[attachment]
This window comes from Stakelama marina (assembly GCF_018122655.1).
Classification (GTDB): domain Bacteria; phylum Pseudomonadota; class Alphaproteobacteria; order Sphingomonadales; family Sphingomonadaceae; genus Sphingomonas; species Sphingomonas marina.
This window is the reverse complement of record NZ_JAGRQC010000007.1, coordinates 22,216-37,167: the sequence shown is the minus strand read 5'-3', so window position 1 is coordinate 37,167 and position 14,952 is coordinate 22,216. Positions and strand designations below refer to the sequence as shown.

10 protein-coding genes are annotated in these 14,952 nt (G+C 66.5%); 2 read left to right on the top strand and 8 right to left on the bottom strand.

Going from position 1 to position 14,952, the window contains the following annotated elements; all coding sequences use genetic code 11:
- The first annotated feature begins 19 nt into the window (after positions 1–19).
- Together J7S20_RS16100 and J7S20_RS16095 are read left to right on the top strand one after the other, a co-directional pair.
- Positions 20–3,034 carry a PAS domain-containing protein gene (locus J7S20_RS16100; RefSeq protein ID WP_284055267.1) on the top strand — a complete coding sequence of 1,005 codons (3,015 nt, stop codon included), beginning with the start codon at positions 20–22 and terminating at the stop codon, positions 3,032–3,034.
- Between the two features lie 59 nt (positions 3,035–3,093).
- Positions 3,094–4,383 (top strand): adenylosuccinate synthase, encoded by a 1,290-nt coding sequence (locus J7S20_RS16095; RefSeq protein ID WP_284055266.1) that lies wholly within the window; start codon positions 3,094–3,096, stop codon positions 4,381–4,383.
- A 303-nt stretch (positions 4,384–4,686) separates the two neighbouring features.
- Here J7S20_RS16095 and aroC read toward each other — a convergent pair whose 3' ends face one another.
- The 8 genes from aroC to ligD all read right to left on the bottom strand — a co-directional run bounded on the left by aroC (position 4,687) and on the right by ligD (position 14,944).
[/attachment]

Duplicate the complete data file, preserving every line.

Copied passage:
This window comes from Stakelama marina (assembly GCF_018122655.1).
Classification (GTDB): domain Bacteria; phylum Pseudomonadota; class Alphaproteobacteria; order Sphingomonadales; family Sphingomonadaceae; genus Sphingomonas; species Sphingomonas marina.
This window is the reverse complement of record NZ_JAGRQC010000007.1, coordinates 22,216-37,167: the sequence shown is the minus strand read 5'-3', so window position 1 is coordinate 37,167 and position 14,952 is coordinate 22,216. Positions and strand designations below refer to the sequence as shown.

10 protein-coding genes are annotated in these 14,952 nt (G+C 66.5%); 2 read left to right on the top strand and 8 right to left on the bottom strand.

Going from position 1 to position 14,952, the window contains the following annotated elements; all coding sequences use genetic code 11:
- The first annotated feature begins 19 nt into the window (after positions 1–19).
- Together J7S20_RS16100 and J7S20_RS16095 are read left to right on the top strand one after the other, a co-directional pair.
- Positions 20–3,034 carry a PAS domain-containing protein gene (locus J7S20_RS16100; RefSeq protein ID WP_284055267.1) on the top strand — a complete coding sequence of 1,005 codons (3,015 nt, stop codon included), beginning with the start codon at positions 20–22 and terminating at the stop codon, positions 3,032–3,034.
- Between the two features lie 59 nt (positions 3,035–3,093).
- Positions 3,094–4,383 (top strand): adenylosuccinate synthase, encoded by a 1,290-nt coding sequence (locus J7S20_RS16095; RefSeq protein ID WP_284055266.1) that lies wholly within the window; start codon positions 3,094–3,096, stop codon positions 4,381–4,383.
- A 303-nt stretch (positions 4,384–4,686) separates the two neighbouring features.
- Here J7S20_RS16095 and aroC read toward each other — a convergent pair whose 3' ends face one another.
- The 8 genes from aroC to ligD all read right to left on the bottom strand — a co-directional run bounded on the left by aroC (position 4,687) and on the right by ligD (position 14,944).